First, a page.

The Russian reception of the greatest Roman poet, Vergil, provided Russian thinkers with a way in which to define Russian-European features. This volume looks to uncover the nature of Russian reception of Vergil, and argues that the best way to analyse his presence in Russian letters is to view it in the context of the formation and development of Russian national and literary identity.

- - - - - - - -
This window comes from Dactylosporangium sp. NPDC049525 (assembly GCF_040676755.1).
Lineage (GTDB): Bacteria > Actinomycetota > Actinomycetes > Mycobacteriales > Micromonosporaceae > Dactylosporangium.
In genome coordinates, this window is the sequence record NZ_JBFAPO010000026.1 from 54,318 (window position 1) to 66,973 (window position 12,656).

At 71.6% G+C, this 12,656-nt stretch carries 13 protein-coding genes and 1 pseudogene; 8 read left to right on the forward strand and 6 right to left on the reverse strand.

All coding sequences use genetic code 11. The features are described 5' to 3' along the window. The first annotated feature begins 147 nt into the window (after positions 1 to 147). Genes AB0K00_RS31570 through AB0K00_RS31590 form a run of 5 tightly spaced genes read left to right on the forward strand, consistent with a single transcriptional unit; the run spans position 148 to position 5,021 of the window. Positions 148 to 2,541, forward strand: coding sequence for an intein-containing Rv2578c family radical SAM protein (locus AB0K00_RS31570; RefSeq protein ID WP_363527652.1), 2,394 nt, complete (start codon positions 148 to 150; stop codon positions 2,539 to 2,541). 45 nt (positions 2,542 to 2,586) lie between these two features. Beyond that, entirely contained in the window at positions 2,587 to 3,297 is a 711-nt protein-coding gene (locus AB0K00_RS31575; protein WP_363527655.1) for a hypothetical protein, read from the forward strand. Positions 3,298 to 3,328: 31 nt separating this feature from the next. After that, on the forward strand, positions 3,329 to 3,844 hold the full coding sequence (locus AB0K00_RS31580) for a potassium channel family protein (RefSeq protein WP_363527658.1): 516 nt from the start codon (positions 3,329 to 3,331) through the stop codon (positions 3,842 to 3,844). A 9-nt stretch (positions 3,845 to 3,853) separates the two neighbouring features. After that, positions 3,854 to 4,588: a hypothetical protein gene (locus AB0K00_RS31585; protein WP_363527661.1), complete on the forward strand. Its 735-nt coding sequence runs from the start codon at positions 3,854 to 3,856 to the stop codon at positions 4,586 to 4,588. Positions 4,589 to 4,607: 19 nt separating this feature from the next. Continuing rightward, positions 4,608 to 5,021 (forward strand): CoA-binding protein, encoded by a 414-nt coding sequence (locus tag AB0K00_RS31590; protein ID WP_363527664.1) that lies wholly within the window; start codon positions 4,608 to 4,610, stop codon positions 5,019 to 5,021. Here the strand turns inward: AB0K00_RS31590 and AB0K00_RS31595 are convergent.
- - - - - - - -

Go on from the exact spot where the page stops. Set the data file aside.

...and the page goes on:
Russian reception of Vergil began to play an integral role in the eighteenth century -- starting with the reforms of Peter the Great -- and continued to be an important point of reference for Russian writers well into the last part of the twentieth century. At the beginning of the twentieth century, it took on a spiritual, almost messianic mission, while towards the end of the millennium the post-modernist Vergil of Joseph Brodsky contemplated the fate of a poet in the world. However, Russian reception of Vergil offers significantly more than mere foreign importation or imitation of the beliefs and attitudes towards Vergil developed in Europe. It provides a gateway to understanding Russian eighteenth- and nineteenth-century thought about national identity and values, and uncovers important sources of later thinking about the character and destiny of Russia. Vergil in Russia reveals that at the centre of Russian reception of Vergil is Russia's challenge to define the character and validity of their own civilization. Vergil's poems, especially the Aeneid, gave Russian men of letters an opportunity to think about and act upon national self-determination in both political and cultural terms.